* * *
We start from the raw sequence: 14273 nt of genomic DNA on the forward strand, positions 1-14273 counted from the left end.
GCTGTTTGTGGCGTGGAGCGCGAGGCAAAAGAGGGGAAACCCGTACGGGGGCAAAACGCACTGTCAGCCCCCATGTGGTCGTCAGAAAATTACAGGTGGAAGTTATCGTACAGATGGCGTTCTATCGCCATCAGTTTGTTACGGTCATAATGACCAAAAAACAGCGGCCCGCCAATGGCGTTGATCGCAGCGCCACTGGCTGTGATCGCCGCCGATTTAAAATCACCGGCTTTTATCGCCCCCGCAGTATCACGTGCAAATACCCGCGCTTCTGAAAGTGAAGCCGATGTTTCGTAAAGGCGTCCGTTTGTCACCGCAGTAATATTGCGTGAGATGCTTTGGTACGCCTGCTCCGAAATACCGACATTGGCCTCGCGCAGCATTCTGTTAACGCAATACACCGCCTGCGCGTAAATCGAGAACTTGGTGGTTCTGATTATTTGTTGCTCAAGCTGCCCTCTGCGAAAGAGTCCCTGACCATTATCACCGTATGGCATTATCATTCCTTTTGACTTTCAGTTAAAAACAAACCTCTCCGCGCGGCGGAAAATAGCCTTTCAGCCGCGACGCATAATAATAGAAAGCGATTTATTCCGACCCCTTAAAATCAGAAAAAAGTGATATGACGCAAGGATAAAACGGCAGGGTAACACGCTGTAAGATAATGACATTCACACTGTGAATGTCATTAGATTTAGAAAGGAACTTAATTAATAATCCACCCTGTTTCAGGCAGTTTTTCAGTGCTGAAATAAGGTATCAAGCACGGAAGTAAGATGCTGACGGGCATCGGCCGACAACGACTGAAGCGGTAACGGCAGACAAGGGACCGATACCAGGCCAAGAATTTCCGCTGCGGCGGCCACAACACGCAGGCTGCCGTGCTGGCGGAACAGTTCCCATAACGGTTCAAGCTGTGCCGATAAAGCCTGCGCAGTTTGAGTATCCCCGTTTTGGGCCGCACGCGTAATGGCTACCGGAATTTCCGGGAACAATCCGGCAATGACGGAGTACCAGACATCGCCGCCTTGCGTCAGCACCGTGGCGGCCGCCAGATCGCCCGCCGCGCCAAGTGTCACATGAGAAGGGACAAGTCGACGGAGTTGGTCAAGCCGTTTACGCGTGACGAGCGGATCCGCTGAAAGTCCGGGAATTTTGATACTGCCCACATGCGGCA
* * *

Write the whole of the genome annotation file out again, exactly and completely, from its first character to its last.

We start from the raw sequence: 14273 nt of genomic DNA on the forward strand, positions 1-14273 counted from the left end.
GCTGTTTGTGGCGTGGAGCGCGAGGCAAAAGAGGGGAAACCCGTACGGGGGCAAAACGCACTGTCAGCCCCCATGTGGTCGTCAGAAAATTACAGGTGGAAGTTATCGTACAGATGGCGTTCTATCGCCATCAGTTTGTTACGGTCATAATGACCAAAAAACAGCGGCCCGCCAATGGCGTTGATCGCAGCGCCACTGGCTGTGATCGCCGCCGATTTAAAATCACCGGCTTTTATCGCCCCCGCAGTATCACGTGCAAATACCCGCGCTTCTGAAAGTGAAGCCGATGTTTCGTAAAGGCGTCCGTTTGTCACCGCAGTAATATTGCGTGAGATGCTTTGGTACGCCTGCTCCGAAATACCGACATTGGCCTCGCGCAGCATTCTGTTAACGCAATACACCGCCTGCGCGTAAATCGAGAACTTGGTGGTTCTGATTATTTGTTGCTCAAGCTGCCCTCTGCGAAAGAGTCCCTGACCATTATCACCGTATGGCATTATCATTCCTTTTGACTTTCAGTTAAAAACAAACCTCTCCGCGCGGCGGAAAATAGCCTTTCAGCCGCGACGCATAATAATAGAAAGCGATTTATTCCGACCCCTTAAAATCAGAAAAAAGTGATATGACGCAAGGATAAAACGGCAGGGTAACACGCTGTAAGATAATGACATTCACACTGTGAATGTCATTAGATTTAGAAAGGAACTTAATTAATAATCCACCCTGTTTCAGGCAGTTTTTCAGTGCTGAAATAAGGTATCAAGCACGGAAGTAAGATGCTGACGGGCATCGGCCGACAACGACTGAAGCGGTAACGGCAGACAAGGGACCGATACCAGGCCAAGAATTTCCGCTGCGGCGGCCACAACACGCAGGCTGCCGTGCTGGCGGAACAGTTCCCATAACGGTTCAAGCTGTGCCGATAAAGCCTGCGCAGTTTGAGTATCCCCGTTTTGGGCCGCACGCGTAATGGCTACCGGAATTTCCGGGAACAATCCGGCAATGACGGAGTACCAGACATCGCCGCCTTGCGTCAGCACCGTGGCGGCCGCCAGATCGCCCGCCGCGCCAAGTGTCACATGAGAAGGGACAAGTCGACGGAGTTGGTCAAGCCGTTTACGCGTGACGAGCGGATCCGCTGAAAGTCCGGGAATTTTGATACTGCCCACATGCGGCA